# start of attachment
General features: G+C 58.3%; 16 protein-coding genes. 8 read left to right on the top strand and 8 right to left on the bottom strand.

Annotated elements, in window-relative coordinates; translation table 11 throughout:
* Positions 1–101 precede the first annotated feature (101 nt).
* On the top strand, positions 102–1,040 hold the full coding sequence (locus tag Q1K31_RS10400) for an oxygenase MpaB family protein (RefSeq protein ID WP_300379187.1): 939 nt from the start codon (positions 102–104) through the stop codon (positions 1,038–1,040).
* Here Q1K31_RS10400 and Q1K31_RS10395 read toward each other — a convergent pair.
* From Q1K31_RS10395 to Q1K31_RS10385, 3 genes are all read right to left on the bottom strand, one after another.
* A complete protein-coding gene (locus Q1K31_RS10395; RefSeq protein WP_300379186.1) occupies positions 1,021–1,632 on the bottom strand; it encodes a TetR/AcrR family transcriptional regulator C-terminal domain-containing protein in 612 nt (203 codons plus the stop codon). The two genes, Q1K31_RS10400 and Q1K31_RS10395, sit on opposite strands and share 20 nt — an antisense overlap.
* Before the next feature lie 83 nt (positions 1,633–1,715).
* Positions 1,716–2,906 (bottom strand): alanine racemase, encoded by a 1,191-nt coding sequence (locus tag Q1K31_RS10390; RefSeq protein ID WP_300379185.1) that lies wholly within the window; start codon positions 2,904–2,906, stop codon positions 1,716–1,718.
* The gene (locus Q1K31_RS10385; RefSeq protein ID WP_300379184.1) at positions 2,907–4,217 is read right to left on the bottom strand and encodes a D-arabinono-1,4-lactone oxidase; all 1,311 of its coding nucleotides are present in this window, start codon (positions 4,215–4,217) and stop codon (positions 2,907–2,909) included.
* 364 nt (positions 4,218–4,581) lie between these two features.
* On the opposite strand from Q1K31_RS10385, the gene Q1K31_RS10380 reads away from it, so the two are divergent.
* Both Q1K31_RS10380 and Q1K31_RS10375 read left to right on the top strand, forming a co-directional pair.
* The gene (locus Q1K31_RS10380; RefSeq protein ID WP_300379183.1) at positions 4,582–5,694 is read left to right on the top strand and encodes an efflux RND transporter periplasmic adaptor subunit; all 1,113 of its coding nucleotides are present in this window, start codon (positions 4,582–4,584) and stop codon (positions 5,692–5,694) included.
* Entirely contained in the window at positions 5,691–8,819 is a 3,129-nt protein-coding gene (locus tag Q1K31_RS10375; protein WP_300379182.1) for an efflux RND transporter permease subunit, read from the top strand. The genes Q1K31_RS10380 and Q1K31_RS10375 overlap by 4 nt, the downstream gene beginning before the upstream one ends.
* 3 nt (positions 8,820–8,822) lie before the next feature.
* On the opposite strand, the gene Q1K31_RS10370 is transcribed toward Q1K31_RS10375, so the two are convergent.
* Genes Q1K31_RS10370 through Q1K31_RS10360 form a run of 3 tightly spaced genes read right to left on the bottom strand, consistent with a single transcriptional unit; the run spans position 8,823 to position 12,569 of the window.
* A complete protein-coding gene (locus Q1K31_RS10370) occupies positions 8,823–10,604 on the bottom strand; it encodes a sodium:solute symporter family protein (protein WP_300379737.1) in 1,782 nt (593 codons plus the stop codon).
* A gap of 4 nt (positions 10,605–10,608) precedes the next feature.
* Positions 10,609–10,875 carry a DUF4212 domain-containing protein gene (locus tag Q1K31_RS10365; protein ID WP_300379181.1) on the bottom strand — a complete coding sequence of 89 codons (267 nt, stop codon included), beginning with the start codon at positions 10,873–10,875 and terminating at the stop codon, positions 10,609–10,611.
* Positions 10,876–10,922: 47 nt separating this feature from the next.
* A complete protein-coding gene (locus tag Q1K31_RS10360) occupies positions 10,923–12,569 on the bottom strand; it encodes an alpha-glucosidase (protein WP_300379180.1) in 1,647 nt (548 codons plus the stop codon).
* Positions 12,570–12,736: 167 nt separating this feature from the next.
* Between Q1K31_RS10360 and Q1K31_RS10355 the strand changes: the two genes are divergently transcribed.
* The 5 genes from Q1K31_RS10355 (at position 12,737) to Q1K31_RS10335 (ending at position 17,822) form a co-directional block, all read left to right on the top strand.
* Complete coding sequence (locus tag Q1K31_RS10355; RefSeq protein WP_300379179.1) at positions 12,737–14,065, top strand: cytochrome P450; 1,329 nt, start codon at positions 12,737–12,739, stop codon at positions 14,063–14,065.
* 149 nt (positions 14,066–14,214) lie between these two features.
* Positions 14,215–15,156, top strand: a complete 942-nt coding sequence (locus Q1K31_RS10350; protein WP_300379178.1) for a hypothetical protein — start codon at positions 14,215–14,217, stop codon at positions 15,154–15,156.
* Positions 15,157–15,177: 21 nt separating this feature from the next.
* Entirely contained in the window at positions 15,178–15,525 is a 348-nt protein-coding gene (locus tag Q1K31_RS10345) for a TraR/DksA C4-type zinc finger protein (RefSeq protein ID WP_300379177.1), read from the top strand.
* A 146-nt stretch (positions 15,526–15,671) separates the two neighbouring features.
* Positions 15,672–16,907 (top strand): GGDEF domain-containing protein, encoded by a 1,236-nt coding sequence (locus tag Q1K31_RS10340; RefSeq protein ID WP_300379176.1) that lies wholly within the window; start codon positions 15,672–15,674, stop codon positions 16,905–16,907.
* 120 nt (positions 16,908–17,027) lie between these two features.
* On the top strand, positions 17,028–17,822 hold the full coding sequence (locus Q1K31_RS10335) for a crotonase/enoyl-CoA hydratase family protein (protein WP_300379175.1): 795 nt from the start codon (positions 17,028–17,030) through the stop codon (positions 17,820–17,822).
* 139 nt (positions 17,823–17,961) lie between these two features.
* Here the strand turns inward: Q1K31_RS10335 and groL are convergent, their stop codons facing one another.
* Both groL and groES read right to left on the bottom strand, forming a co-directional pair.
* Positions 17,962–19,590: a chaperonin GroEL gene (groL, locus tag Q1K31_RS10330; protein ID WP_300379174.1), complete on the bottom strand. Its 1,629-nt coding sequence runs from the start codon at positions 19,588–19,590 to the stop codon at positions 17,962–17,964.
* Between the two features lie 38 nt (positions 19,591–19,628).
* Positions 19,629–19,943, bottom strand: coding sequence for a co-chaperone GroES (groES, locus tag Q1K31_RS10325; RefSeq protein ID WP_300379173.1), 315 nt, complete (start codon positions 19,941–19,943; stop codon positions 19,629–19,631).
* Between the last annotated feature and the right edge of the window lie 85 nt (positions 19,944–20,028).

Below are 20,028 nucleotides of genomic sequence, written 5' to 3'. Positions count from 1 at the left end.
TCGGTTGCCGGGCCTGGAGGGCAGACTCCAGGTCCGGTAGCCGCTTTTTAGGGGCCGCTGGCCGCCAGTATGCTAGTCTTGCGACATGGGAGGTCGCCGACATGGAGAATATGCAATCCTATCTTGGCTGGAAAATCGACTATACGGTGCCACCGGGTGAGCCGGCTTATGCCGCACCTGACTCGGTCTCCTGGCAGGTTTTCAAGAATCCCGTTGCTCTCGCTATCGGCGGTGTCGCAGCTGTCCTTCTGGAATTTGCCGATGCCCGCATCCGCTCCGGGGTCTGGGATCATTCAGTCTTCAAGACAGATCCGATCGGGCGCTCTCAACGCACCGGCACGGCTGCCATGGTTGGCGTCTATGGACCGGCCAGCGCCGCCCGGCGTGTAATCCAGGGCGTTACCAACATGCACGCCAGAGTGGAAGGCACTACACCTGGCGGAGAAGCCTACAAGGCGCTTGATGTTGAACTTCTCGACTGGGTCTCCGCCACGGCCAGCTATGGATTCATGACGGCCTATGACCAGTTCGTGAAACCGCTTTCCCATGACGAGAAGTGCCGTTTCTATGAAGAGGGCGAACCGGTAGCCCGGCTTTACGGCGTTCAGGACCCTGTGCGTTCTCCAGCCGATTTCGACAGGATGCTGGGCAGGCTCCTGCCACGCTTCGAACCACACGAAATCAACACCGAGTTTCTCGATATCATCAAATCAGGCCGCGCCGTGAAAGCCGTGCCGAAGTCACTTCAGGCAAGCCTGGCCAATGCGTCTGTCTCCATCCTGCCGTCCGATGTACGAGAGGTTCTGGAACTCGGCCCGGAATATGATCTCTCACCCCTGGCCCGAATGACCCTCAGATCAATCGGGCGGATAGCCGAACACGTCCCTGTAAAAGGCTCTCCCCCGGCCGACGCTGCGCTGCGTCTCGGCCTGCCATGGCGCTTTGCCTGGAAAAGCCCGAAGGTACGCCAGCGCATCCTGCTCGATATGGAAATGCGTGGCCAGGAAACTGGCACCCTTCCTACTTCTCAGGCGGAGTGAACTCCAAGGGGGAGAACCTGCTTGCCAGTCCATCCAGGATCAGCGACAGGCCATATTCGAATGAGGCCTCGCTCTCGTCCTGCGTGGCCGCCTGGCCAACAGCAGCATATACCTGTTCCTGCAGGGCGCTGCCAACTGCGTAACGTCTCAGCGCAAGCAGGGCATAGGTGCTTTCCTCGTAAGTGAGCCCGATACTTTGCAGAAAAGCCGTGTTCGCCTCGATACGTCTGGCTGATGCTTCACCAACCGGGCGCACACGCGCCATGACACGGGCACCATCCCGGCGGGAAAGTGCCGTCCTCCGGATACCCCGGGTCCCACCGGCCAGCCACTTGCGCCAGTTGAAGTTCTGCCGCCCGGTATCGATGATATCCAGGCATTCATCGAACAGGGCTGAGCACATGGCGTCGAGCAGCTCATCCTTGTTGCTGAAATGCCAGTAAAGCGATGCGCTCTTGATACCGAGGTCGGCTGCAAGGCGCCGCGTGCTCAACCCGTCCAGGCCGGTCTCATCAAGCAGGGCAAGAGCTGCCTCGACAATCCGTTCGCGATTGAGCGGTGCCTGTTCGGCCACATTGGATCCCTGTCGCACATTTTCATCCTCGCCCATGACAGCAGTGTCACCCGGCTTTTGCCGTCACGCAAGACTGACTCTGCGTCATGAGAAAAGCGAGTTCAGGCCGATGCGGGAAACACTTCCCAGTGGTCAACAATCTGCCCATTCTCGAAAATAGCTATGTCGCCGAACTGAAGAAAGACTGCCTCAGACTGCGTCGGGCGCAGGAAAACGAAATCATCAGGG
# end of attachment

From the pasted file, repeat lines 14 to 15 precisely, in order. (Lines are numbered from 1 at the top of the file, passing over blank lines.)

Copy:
* The gene (locus Q1K31_RS10380; RefSeq protein ID WP_300379183.1) at positions 4,582–5,694 is read left to right on the top strand and encodes an efflux RND transporter periplasmic adaptor subunit; all 1,113 of its coding nucleotides are present in this window, start codon (positions 4,582–4,584) and stop codon (positions 5,692–5,694) included.
* Entirely contained in the window at positions 5,691–8,819 is a 3,129-nt protein-coding gene (locus tag Q1K31_RS10375; protein WP_300379182.1) for an efflux RND transporter permease subunit, read from the top strand. The genes Q1K31_RS10380 and Q1K31_RS10375 overlap by 4 nt, the downstream gene beginning before the upstream one ends.